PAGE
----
Selecting thermal clips for building envelope remediations

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Images courtesy WSP Canada

By Guillaume Vadeboncoeur
With an increased focus on careful stewardship of resources and rapidly rising utility costs, it is now mandatory for new and remediated buildings to be more energy-efficient. This tends to be easier said than done. There are numerous challenges that must be addressed during the design and construction phases of such a project. (An earlier version of this article appeared in the August 2016 issue of RCI’s Interface magazine.)

One of the main challenges the building envelope industry faces is designing exterior wall assemblies addressing thermal bridging, with lower-conductivity components ideally located outboard of the sheathing. Standards and building code requirements are trending in this direction.

One example—the American Society of Heating, Refrigerating, and Air-conditioning Engineers (ASHRAE) 90.1, Energy Standard for Buildings Except Low-rise Residential Buildings—is mandated by some building codes (e.g. British Columbia Building Code [BCBC]). To meet its requirements using the prescriptive method, one can either demonstrate low overall heat loss for an assembly or incorporate a continuous layer of insulation in the exterior wall design. Recently, manufacturers have introduced several varieties of thermal clips to facilitate the construction of exterior walls with insulation located outboard of the wall sheathing.

However, these various types of thermal clips are not equal in performance. Each has its own advantages and disadvantages, ranging from thermal properties to ease of installation. This author is an engineer with WSP Canada, which has been involved in projects involving these thermal clips. This article offers a trio of case studies with three different clips to discuss some of the advantages and disadvantages of each product, including thermal effectiveness, adjustability, cost, and design considerations.

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Showing a plan view of an exterior insulated wall assembly.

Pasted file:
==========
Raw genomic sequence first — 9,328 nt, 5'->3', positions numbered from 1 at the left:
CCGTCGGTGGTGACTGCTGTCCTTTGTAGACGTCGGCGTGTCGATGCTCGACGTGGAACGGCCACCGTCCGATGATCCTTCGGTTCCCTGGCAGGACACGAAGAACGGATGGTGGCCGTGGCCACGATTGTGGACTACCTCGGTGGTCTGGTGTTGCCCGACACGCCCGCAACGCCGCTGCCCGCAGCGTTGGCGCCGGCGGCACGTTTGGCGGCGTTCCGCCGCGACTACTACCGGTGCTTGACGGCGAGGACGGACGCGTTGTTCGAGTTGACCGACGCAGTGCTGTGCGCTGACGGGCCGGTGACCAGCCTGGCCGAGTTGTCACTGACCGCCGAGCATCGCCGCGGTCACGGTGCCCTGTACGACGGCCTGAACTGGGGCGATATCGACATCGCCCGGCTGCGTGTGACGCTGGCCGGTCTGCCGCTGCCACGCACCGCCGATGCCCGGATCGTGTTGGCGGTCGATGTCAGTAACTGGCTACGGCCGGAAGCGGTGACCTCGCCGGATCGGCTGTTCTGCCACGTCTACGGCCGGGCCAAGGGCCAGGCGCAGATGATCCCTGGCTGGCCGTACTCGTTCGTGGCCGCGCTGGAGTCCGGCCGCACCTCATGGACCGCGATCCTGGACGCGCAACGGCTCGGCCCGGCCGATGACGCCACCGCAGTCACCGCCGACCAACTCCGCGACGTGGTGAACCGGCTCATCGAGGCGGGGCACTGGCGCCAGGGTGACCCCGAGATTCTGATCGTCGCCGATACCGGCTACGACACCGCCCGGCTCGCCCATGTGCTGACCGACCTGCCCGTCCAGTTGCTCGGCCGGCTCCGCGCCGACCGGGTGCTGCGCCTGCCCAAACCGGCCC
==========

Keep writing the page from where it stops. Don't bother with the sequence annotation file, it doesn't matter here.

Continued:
Design challenges
Even with these new thermal clips, exterior insulated wall designs can be quite challenging during building envelope remediation projects, as existing buildings are often constructed using the traditional method of insulating between the wall studs. During these types of projects, it is crucial to properly design the new wall assemblies so the air barriers and vapour retarders are at the correct locations to prevent potential condensation problems.

Besides exterior insulated finish systems (EIFS)—wall assemblies that are adhered to the wall sheathing and structure—most exterior walls have framing components that can bridge the insulation layer. The impact of these components on the thermal performance of exterior walls is significant. Numerous strategies and wall cladding assemblies can reduce thermal bridging through an exterior insulation layer.

As mentioned, there are significant design and construction challenges with exterior insulated wall assemblies. These challenges should not be taken lightly, as they could become problematic and, in some cases, possibly catastrophic. Design solutions for these assemblies need to perform thermally, but also in accordance with good moisture management practices.

Moisture management should be considered in all exterior wall designs, but it is of primary importance in the coastal climate of British Columbia, where this author practises engineering. Current versions of ASHRAE 90.1 do not explicitly state this (as earlier versions did), but the standard’s primary focus is energy-efficient design. As insulation levels increase and walls become more airtight, it becomes increasingly difficult for the assembly to dry out—this makes it even more important to ensure the assembly does not get wet in the first place. Thus, ensuring reduced heat loss is important, as is proper management of wind-driven rain, air leakage, capillary action (pressure), and water-vapour diffusion. A wall or roof design that fails to account for these can be subject to leaks or condensation within the assemblies.

These exterior wall assemblies must also perform structurally and economically—in other words, they need to be relatively cost-effective and not overly difficult to construct.

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